IMF Upbeat Over Morocco’s Economic Growth Prospects

Morocco’s macroeconomic situation continues to improve. After declining to 2.4 pc in 2014, growth is expected to reach 4.7 pc in 2015 thanks to a good agricultural season and improvements in construction activity, said the International monetary fund (IMF).
However, non-agricultural growth remains sluggish, including in sectors related to tourism, which are affected by geopolitical risks, and some traditional manufacturing, such as textiles, stressed lately the IMF executive board after concluding the Article IV Consultation with Morocco.
The unemployment rate picked up slightly to 10.1 pc in Q3 2015, and youth unemployment is particularly high, at 21.4 percent. The inflation (y-o-y) remained low at 1.4 pc in October, reflecting lower food prices, added the IMF, noting that external imbalances have fallen substantially.
The current account deficit is expected to narrow to 1.5 pc of GDP in 2015 (against 5.7 percent in 2014). Strong phosphate and newly developed industries’ exports, and lower energy and food imports, as well as strong remittances have all helped to mitigate the impact of declining tourism revenues. As a result and with continued robust FDI, international reserves are now close to 6.5 month of imports.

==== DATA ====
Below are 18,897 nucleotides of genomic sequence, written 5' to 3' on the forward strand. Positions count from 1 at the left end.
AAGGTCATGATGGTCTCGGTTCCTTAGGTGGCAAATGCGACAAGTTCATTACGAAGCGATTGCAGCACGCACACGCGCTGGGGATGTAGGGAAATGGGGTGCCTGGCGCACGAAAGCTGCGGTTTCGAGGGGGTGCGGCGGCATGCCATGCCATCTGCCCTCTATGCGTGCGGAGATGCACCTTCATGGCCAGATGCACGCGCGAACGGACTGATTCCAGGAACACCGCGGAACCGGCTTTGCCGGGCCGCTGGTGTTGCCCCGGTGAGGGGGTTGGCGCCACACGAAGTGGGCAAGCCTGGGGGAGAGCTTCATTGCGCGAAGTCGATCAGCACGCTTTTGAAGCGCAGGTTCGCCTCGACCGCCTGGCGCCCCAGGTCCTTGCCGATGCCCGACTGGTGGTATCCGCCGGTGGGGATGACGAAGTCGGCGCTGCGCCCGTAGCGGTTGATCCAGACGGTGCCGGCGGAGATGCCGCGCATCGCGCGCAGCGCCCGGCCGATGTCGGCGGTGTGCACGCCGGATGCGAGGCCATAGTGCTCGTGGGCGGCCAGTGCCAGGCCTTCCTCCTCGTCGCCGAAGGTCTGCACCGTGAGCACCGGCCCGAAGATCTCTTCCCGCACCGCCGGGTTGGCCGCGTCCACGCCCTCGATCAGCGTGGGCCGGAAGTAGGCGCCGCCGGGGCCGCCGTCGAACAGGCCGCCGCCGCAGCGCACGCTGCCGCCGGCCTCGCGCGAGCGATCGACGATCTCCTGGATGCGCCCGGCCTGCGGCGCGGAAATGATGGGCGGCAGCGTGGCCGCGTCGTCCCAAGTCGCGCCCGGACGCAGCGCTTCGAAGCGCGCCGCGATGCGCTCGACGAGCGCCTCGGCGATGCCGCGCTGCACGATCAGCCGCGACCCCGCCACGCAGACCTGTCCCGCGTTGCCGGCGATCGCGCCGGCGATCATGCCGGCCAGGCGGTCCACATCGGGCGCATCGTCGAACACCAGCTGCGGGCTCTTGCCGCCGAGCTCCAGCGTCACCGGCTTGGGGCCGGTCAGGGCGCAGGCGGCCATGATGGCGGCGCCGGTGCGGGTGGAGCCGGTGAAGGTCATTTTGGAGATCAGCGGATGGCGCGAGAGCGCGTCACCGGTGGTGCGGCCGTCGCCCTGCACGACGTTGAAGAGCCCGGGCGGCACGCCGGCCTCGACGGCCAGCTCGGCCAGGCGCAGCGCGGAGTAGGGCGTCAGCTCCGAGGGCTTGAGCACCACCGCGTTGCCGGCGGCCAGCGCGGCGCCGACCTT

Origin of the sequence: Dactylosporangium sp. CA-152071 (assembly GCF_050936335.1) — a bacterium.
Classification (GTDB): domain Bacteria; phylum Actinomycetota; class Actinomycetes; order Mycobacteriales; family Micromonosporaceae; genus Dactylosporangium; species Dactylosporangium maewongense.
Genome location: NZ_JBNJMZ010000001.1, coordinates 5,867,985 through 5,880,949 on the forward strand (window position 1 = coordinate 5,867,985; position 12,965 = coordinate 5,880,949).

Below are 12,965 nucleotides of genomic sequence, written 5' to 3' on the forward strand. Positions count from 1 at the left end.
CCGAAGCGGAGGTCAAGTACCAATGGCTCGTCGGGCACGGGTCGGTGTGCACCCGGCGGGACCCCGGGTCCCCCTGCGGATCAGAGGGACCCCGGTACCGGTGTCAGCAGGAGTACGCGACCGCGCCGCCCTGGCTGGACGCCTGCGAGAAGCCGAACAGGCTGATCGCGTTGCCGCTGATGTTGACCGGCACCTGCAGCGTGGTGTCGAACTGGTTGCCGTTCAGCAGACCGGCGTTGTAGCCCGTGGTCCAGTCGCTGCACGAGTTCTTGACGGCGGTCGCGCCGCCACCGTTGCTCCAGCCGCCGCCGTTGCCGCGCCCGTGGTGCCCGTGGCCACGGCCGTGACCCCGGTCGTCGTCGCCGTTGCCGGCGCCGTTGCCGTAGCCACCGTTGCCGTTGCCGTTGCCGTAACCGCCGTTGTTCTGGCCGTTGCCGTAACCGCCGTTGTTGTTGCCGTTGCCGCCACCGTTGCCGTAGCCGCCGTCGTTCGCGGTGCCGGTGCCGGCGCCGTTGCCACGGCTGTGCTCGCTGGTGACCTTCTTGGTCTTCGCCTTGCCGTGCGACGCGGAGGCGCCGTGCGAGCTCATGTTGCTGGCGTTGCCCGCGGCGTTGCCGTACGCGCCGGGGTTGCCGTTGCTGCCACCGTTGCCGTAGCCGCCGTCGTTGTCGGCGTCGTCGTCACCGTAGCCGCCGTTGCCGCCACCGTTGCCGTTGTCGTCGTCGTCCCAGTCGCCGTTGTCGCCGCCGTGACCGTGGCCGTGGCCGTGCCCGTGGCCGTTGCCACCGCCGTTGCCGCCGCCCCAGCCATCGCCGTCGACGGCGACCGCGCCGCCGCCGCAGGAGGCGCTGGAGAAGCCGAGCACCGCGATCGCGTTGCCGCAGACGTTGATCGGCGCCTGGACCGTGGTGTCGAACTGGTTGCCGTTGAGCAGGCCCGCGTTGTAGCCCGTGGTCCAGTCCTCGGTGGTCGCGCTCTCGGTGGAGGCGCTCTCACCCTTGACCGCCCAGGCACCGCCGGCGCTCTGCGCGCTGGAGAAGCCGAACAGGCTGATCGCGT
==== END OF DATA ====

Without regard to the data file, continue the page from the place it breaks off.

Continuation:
According to the IMF experts, Morocco continued fiscal consolidation and appears to be on track to meet the fiscal deficit objective of 4.3 pc of GDP in 2015, down from 4.9 pc in 2014.
This reflects lower wage and subsidy spending (thanks to declining oil prices and the full implementation of energy subsidy reforms), which offset the decline in grant and tax revenues due to lower VAT on imported goods.
The financial sector of the North African country remains well capitalized and profitable, underlined the IMF experts, saying that Morocco’s medium-term prospects are favourable.
According to the IMF forecasts, Morocco’s economic growth is expected to get close to 5 percent by 2020, although risks remain, such as that of lower growth in the euro area or increased international oil prices.

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